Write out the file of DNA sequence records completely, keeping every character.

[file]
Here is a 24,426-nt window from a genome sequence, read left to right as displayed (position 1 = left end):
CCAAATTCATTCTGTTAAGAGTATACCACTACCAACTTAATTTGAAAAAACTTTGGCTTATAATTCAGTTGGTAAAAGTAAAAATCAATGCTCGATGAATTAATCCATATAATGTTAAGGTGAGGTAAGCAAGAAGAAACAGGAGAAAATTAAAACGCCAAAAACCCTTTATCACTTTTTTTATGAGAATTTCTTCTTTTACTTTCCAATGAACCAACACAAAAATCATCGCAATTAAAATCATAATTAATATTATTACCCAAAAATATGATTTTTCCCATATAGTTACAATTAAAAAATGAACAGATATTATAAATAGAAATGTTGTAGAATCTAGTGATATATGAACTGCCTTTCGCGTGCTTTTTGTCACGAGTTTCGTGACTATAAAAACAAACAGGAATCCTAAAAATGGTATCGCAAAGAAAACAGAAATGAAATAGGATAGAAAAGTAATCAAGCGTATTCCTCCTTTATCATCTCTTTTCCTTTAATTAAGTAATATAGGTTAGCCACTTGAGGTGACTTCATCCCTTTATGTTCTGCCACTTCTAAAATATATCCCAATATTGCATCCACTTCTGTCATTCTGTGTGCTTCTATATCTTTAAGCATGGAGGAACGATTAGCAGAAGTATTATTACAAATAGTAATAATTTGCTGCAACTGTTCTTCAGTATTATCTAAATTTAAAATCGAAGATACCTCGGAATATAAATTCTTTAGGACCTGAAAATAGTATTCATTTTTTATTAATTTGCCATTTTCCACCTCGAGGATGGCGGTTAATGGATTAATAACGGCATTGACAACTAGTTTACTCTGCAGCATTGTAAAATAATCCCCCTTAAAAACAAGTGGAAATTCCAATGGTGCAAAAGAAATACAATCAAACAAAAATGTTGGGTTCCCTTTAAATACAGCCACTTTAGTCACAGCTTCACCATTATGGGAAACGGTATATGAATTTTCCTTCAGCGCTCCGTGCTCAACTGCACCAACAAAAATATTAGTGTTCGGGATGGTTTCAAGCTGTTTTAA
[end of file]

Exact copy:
Here is a 24,426-nt window from a genome sequence, read left to right as displayed (position 1 = left end):
CCAAATTCATTCTGTTAAGAGTATACCACTACCAACTTAATTTGAAAAAACTTTGGCTTATAATTCAGTTGGTAAAAGTAAAAATCAATGCTCGATGAATTAATCCATATAATGTTAAGGTGAGGTAAGCAAGAAGAAACAGGAGAAAATTAAAACGCCAAAAACCCTTTATCACTTTTTTTATGAGAATTTCTTCTTTTACTTTCCAATGAACCAACACAAAAATCATCGCAATTAAAATCATAATTAATATTATTACCCAAAAATATGATTTTTCCCATATAGTTACAATTAAAAAATGAACAGATATTATAAATAGAAATGTTGTAGAATCTAGTGATATATGAACTGCCTTTCGCGTGCTTTTTGTCACGAGTTTCGTGACTATAAAAACAAACAGGAATCCTAAAAATGGTATCGCAAAGAAAACAGAAATGAAATAGGATAGAAAAGTAATCAAGCGTATTCCTCCTTTATCATCTCTTTTCCTTTAATTAAGTAATATAGGTTAGCCACTTGAGGTGACTTCATCCCTTTATGTTCTGCCACTTCTAAAATATATCCCAATATTGCATCCACTTCTGTCATTCTGTGTGCTTCTATATCTTTAAGCATGGAGGAACGATTAGCAGAAGTATTATTACAAATAGTAATAATTTGCTGCAACTGTTCTTCAGTATTATCTAAATTTAAAATCGAAGATACCTCGGAATATAAATTCTTTAGGACCTGAAAATAGTATTCATTTTTTATTAATTTGCCATTTTCCACCTCGAGGATGGCGGTTAATGGATTAATAACGGCATTGACAACTAGTTTACTCTGCAGCATTGTAAAATAATCCCCCTTAAAAACAAGTGGAAATTCCAATGGTGCAAAAGAAATACAATCAAACAAAAATGTTGGGTTCCCTTTAAATACAGCCACTTTAGTCACAGCTTCACCATTATGGGAAACGGTATATGAATTTTCCTTCAGCGCTCCGTGCTCAACTGCACCAACAAAAATATTAGTGTTCGGGATGGTTTCAAGCTGTTTTAA